Thank you for verifying what I was just saying to hubby. I haven't been posting to my blog as much as I should because the images take so long to download from my little camera onto my overburdened computer. He is happy to spend lots of time in front of the computer screen, but I'm much too impatient. And he thanks you for saying get the Pro Care Protection Plan--I let mine run out and he's been after me about it.

Love that you are posting more Carolina Wren photos and information on birdie child care practices--can't get enough of those little guys! Ditto for Mr. Baker, but that goes without saying!

Clay Lady, when my protection plan runs out, I'll run the machine into the ground, then buy a new one at the next major crap-out. Three years, I'm afraid, is about the life of these things. We fill up their arteries with data fat and they just get arthritic and cranky and moribund.

When my kids complain about the perhaps ever-so-slightly unimaginative and repetitive summer lunches I sometimes come up with, I remind them that I could be giving them daddy longlegs.

Hee hee--your first paragraph made me think of my own physical impressions these days! Not complaining, as long as I can stave off the moribund part!

As far as the lunches--please promise you'll also pull off the legs.

ARRRGGGHHHH--nothing quite so frustrating as when computers break, freeze up, need news parts or just in general make life unlivable.
How did this happen? I distinctly remember life BC--before computers.
Oh well, hope all is healed soon.

We had the Apple care plan on the old iMac we gave my mom, and only months before it expired, it needed entirely new guts (OK, so not technical, but...) and would have cost us a fortune. Whew. I know your relief!

Sweet,sweet wrenlets!

I'm a Canadian living on ONE acre of beautiful Ontario farm land. I thoroughly love your blog and have it in my favorites under "Family Blogs" so it's easy to get to. Just wanted to tell you something that happend this past week. We caught (unhappily!) a downy woodpecker on a piece of sticky fly paper (we'll never hang that stuff up again!) He was caught by one wing and I managed to gently unstick him and put him into a nearby tree. I watched him (mad at myself for not having tried to wash the sticky stuff off) and then got the binoculars to see what he was doing. He was busily picking ants off the tree and stuffing them in the feathers under his wings! He worked at that for 10 minutes and then spent the next hour flattened out against the tree trunk. I felt terrible thinking that he wouldn't be able to fly anymore, but to my great relief he did fly off and is doing just fine. Do you think the ants ate the glue off his wings? martha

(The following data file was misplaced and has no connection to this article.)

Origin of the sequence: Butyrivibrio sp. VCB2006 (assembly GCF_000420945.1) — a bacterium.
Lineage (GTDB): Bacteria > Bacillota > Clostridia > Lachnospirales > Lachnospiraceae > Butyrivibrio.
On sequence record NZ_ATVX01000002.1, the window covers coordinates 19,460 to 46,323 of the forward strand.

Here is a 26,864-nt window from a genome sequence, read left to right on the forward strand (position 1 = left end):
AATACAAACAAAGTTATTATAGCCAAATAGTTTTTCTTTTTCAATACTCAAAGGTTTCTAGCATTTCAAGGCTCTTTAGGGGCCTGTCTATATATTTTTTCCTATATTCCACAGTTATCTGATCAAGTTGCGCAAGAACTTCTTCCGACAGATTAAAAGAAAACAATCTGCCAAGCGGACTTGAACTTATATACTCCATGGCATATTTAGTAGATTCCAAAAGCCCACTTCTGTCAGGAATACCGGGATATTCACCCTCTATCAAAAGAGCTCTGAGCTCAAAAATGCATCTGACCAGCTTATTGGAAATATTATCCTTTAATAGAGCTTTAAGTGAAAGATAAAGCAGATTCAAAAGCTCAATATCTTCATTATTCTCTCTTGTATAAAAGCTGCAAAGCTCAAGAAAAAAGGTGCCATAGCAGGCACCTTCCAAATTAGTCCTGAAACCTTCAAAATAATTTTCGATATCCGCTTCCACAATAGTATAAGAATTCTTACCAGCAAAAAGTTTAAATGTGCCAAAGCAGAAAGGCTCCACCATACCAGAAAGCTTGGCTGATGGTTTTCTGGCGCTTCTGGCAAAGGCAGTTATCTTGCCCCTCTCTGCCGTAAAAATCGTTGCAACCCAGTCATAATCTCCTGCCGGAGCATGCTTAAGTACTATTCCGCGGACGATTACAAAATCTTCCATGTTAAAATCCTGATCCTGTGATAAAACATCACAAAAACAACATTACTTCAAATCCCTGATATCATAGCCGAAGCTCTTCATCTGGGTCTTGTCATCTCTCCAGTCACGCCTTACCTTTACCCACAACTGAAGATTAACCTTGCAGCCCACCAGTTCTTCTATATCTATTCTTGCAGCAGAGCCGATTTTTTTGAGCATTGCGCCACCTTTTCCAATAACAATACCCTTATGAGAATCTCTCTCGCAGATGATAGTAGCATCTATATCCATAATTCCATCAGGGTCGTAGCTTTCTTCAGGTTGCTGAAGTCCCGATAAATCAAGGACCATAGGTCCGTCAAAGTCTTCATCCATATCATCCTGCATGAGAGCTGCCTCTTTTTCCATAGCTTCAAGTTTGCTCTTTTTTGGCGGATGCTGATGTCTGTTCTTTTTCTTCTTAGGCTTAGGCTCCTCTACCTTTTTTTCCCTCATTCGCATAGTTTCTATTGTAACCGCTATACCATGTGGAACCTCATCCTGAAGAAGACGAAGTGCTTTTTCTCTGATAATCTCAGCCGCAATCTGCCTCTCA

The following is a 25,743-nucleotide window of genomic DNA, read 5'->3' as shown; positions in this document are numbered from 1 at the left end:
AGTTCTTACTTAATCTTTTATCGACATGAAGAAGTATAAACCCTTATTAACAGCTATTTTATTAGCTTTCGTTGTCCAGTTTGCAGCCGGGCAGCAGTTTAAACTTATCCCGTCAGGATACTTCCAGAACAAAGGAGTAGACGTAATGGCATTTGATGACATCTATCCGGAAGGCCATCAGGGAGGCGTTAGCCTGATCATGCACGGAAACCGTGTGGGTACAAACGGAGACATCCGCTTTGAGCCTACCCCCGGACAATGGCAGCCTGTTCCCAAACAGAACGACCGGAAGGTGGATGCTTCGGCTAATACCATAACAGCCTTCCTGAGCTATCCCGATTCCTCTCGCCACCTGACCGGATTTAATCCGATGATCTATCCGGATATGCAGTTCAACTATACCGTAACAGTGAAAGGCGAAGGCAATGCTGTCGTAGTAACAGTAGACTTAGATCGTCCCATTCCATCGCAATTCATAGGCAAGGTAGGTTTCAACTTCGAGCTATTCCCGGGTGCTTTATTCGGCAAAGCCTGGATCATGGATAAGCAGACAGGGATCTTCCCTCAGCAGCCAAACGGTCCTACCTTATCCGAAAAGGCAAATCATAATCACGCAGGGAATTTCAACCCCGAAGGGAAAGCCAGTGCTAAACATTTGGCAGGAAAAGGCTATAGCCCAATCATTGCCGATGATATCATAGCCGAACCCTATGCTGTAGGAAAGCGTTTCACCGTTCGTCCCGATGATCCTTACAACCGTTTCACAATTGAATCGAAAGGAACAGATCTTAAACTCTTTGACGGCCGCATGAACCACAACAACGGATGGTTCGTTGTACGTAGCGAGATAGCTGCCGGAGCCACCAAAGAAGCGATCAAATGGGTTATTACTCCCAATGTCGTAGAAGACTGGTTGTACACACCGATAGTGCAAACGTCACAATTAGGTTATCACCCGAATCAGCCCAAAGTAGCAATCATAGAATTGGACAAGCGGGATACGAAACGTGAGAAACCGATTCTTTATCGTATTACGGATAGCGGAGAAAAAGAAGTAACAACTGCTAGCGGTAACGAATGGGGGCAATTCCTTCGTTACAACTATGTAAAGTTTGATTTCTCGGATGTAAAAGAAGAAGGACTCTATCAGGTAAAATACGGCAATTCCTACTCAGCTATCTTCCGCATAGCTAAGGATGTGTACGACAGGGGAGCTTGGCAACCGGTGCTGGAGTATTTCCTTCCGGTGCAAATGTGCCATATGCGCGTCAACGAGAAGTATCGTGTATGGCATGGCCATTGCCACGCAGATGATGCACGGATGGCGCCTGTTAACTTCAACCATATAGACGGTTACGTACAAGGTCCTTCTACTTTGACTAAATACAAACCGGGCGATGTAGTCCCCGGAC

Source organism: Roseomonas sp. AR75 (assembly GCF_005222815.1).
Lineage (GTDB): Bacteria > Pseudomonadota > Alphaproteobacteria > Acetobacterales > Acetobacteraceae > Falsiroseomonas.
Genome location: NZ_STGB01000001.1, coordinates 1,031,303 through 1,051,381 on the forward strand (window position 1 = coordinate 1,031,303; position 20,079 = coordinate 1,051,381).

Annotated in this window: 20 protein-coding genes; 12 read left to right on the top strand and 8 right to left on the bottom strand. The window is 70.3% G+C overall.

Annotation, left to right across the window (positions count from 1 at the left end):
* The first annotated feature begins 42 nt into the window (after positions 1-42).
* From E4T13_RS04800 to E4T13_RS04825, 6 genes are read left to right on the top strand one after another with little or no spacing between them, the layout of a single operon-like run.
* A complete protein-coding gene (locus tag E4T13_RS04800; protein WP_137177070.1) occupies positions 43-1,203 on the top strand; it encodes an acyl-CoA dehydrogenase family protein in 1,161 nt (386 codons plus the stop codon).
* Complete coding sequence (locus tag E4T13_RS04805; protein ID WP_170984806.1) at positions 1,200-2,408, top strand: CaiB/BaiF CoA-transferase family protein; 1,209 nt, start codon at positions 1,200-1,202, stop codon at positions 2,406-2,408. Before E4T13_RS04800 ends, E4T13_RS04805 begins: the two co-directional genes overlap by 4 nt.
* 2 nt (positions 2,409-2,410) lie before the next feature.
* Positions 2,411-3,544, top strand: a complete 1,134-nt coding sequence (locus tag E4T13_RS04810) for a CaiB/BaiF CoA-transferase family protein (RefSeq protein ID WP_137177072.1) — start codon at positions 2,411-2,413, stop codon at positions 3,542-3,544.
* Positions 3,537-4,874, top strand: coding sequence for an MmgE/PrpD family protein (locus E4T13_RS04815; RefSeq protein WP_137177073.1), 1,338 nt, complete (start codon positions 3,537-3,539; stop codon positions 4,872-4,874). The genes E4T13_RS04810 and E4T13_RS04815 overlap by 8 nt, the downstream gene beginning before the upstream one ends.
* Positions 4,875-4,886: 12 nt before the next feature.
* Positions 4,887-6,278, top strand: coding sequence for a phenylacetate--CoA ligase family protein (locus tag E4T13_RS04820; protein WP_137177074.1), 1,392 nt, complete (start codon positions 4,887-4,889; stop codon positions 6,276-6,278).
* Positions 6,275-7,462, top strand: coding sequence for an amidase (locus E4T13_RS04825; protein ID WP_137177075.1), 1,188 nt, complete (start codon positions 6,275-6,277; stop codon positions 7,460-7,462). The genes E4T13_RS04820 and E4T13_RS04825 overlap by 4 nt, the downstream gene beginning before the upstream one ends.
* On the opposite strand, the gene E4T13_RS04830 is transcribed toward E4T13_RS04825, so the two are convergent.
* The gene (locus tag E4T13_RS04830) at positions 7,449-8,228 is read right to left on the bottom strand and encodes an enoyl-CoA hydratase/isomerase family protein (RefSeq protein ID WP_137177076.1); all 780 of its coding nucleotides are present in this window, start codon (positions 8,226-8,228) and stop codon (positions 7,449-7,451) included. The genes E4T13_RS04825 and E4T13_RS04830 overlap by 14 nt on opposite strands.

Dear Martha,

Thanks for the kind words! I doubt very much that the ants were able to help the downy with the stickum on his wings, but anting is a very interesting response to being handled. Many birds will bathe or at least preen vigorously after being handled by humans. Since woodpeckers don't bathe in water, anting may have been the closest thing he could find to cleanse his feathers.
Ants secrete formic acid that helps rid feathers of mites and other parasites.
I hope he had no further problems with the stickum. If it makes you feel better, think of red-cockaded woodpeckers, who hitch around on sticky pine sap and actually encourage the trees to produce more resin around their nest holes. A molt will make him like new again, and if he could fly he should be fine.
I like flypaper, but only in closed pantries for flour moths. I had a barn swallow fledgling in rehab who'd been tangled, and it isn't pretty. It shouldn't be used where birds can get to it. Thanks for writing.

Wrens and flowers and photos - oh my! Just back after a week's vacation spent driving to and from D.C. We saw the sights and had a great time, and the boys didn't manage to kill each other or their parents in the car either! On top of all that we watched the Red Sox beat the Orioles in person.
I've missed this blog, though! I'm enjoying catching up and finding inspiration to spruce up 'my new yard' and bird habitat at my Mom's house where we've officially moved in. First on the list is to build some squirrel baffles that really work. Never in all my life have I seen such fat, tenacious squirrel gangs!!!
Thanks as always for sharing.